If you’re still listening to pop music after you hit 30 (I’m 10 years past that, and still listening), you accept that you go through periods where your attention seems to tune out. Maybe there’s too much going in your life to pay close attention, maybe the sheer amount of product is overwhelming, maybe the music — for whatever reason — just doesn’t speak to you at that moment. Even allowing for all that, this seems to me a weird time for pop.
It’s not that there isn’t music that still speaks to me. I have rarely been as moved by any music as I was by “The Langley Schools Music Project: Innocence & Despair.” Recorded in a school gymnasium in rural Western Canada in the mid-’70s, it’s 60 kids with two mikes and rudimentary arrangements, singing their hearts out to a selection of ’60s and ’70s pop. In other words, it’s the very audience these songs were directed to, taking possession of them, pouring their energy and enthusiasm and hopes into every off-key note. And the upcoming self-titled album by the Reputation, an Illinois band fronted by Elizabeth Elmore, late of Sarge, communicates directly. If Elmore’s generation (she’s in her mid-20s) doesn’t feel she’s capturing something of their essence in songs like “The Stars of Amateur Hour,” it may only be because she cuts too close to the bone to leave anyone feeling comfortable. (The emotional bluntness of the music makes me, at 40, wince.)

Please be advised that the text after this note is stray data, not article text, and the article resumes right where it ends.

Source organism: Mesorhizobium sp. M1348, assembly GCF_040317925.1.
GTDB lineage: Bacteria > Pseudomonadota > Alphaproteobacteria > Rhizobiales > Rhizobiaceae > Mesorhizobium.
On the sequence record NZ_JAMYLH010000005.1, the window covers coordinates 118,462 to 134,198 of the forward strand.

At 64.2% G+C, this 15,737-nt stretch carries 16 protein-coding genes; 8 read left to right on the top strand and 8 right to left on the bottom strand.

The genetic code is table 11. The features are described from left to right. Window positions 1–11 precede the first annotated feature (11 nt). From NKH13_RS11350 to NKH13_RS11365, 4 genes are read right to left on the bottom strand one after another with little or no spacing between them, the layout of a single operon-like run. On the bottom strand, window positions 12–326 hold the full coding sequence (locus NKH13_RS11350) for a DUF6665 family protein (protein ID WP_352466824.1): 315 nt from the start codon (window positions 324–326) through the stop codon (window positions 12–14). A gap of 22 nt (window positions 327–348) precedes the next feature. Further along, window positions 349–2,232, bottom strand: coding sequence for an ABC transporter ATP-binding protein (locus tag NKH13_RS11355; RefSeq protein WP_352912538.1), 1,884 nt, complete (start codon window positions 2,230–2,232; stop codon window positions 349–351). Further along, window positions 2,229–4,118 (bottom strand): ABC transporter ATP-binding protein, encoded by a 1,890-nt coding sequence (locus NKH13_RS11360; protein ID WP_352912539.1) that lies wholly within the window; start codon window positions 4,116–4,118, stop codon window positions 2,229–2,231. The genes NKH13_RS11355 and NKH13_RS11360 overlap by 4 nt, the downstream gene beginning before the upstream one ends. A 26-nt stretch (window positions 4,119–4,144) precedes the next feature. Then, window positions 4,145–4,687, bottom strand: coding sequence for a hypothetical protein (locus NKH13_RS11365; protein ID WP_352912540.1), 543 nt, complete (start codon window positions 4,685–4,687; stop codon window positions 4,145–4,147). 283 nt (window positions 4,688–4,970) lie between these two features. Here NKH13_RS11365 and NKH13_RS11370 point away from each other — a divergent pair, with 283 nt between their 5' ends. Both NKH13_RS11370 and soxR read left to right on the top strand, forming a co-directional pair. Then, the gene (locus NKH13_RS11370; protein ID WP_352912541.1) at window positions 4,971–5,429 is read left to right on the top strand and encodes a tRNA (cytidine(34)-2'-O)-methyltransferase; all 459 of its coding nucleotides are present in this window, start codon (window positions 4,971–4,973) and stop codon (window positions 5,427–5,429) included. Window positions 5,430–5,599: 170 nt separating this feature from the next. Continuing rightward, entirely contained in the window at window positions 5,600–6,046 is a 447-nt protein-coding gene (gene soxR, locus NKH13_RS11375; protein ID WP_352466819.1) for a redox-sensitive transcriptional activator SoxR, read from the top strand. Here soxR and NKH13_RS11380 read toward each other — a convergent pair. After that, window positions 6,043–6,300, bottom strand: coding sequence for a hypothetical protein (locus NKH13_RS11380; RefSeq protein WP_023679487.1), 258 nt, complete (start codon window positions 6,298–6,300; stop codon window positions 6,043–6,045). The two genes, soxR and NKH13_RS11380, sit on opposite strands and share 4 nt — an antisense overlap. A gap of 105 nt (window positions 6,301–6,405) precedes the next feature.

And there are battles in pop music right now that I feel like I’ve already witnessed. Long before the Strokes won me over to their debut album “This Is It,” the backlash the band generated pissed me off. It was a variation of the old punk-indie snobbery that decreed that a band receiving major label bucks and media hype just had to be sellouts. I’d heard it in the ’80s, when X and then the Replacements signed to major labels and, then as now, the argument has nothing to do with the quality of the music.
And then there’s the distance that older pop music fans may feel from the two types of music ruling the charts — teen pop and hip-hop. (Rap-metal and nu-metal, in fact any kind of metal, might be included, too, but — with the exception of Metallica — I can’t pretend I have any interest in it.)
In the case of the former, whenever I’ve tried to listen to Britney, Mandy, Jessica, N’Sync, et al., I can’t hear a voice, not even the voice of a producer turning the vocalists into just one more element in the mix. There’s an anonymity and — for all the belly-baring and rump-shaking, all the impossibly low-cut jeans and visible underwear — a sexlessness to the music that makes me feel as if my ears were sliding off each polished hook. (The exception was a 1999 single that didn’t make it to these shores, “Honey to the Bee” by the Brit teen popster Billie Piper, that had a catchiness and salaciousness that Britney can only dream about.)